Al Jazeera America
June 18, 2015
Moments before Adam Briggle was arrested in early June along with other protesters for blocking the entrance to a fracking site in Denton, Texas, police Sgt. Scott Jenkins approached him with a smile. “He shook my hand and thanked me for my years of service to Denton,” Briggle recalled. “I thanked him as well. And then they put me in cuffs.”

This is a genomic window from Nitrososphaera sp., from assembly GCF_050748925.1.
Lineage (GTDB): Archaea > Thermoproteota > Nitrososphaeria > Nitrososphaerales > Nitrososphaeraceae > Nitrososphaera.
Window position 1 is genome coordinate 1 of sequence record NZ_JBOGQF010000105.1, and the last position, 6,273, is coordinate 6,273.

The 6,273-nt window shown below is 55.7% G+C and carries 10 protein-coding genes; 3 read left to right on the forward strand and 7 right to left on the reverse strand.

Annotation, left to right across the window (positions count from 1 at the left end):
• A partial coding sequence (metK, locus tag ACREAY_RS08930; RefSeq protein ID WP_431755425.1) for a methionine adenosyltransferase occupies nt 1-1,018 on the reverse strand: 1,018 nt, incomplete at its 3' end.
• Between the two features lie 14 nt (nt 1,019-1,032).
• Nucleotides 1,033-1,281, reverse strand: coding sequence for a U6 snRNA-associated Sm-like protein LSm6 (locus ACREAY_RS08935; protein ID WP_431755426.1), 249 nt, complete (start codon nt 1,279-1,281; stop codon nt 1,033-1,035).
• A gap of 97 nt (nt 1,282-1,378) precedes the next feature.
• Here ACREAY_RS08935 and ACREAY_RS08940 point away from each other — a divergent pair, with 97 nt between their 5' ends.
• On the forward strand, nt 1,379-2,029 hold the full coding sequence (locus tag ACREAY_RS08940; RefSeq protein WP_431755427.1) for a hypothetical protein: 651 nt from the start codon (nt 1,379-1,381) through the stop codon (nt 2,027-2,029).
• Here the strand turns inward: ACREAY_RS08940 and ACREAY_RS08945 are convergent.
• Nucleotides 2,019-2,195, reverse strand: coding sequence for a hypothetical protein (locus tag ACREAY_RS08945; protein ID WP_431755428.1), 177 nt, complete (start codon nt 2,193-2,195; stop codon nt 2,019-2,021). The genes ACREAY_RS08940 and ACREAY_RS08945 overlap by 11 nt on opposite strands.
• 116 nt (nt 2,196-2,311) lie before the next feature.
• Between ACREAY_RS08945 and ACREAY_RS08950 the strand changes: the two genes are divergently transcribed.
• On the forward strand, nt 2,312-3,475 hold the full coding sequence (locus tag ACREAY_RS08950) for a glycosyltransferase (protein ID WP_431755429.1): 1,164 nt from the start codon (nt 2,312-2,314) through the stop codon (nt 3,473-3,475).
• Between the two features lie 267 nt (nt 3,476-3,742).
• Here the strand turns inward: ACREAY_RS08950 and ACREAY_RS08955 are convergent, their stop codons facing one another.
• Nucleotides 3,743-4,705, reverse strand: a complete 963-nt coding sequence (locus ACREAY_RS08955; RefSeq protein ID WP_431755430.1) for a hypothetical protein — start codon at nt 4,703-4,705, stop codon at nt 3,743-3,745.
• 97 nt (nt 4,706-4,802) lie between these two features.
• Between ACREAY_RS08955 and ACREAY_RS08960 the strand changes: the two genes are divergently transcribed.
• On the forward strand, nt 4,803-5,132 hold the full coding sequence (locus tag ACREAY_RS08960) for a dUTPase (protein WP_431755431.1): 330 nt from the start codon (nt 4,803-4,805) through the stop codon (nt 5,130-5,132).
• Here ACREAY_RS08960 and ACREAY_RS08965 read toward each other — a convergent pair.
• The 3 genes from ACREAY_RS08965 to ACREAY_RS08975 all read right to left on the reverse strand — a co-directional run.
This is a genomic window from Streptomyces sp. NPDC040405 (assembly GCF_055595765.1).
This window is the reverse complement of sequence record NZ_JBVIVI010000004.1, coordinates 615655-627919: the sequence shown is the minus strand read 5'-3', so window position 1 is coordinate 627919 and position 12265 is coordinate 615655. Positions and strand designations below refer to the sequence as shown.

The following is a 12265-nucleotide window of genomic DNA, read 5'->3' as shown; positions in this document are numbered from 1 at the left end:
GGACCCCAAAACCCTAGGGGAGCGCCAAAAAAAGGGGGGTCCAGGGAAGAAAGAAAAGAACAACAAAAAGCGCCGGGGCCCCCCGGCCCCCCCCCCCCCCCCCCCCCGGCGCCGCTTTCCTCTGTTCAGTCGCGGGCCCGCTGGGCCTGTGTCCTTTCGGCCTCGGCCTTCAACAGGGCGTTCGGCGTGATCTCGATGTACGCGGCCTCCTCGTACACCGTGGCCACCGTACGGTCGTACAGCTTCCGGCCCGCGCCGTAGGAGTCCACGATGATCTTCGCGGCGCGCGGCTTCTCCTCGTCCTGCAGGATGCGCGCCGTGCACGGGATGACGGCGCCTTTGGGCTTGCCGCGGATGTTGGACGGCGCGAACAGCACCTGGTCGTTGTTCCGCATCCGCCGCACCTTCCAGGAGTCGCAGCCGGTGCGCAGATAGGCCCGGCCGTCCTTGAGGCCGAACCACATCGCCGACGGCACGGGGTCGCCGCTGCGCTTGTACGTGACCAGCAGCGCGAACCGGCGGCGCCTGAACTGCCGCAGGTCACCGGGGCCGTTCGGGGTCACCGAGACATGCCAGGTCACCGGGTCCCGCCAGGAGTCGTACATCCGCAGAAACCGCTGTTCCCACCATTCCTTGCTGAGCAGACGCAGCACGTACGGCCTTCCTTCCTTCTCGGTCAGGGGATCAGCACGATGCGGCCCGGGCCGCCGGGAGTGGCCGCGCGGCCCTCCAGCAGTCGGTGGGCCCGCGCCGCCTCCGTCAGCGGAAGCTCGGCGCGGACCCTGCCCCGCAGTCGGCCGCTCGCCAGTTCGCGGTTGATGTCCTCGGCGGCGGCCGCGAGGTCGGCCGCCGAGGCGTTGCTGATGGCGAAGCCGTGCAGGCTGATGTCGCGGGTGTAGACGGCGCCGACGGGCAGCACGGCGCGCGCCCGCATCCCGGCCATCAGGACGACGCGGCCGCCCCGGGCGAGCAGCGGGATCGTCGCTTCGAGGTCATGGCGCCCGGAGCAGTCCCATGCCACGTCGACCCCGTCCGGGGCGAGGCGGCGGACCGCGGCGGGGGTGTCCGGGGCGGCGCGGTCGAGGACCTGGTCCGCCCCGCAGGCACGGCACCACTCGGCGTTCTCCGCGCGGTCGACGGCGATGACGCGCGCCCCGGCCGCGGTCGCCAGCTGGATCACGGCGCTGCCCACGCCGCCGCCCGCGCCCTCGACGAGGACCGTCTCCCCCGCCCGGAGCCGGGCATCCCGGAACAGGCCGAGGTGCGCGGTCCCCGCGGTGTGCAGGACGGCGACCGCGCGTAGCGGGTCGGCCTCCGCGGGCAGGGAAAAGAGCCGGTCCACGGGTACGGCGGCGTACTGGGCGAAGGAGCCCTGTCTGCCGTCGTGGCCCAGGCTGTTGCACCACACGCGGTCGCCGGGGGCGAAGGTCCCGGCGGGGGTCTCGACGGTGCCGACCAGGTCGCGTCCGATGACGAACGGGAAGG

In Denton’s fight against fracking, Briggle, a philosophy professor at the University of North Texas, became an unlikely advocate in the fight for community control over corporate interests. “I hadn’t even heard of fracking until I moved to Denton,” he said. Alarmed, however, by oil industry plans to put fracking wells close to schools, playgrounds and parks, he and other concerned citizens spent the previous four years organizing a grass-roots campaign to get an anti-fracking provision on the city ballot. In November 2014, despite being outspent 10 to 1 by energy and oil company lobbies, local anti-fracking advocates won big when Denton residents voted overwhelmingly for a citywide fracking ban, the first of its kind in Texas and one of the first nationwide.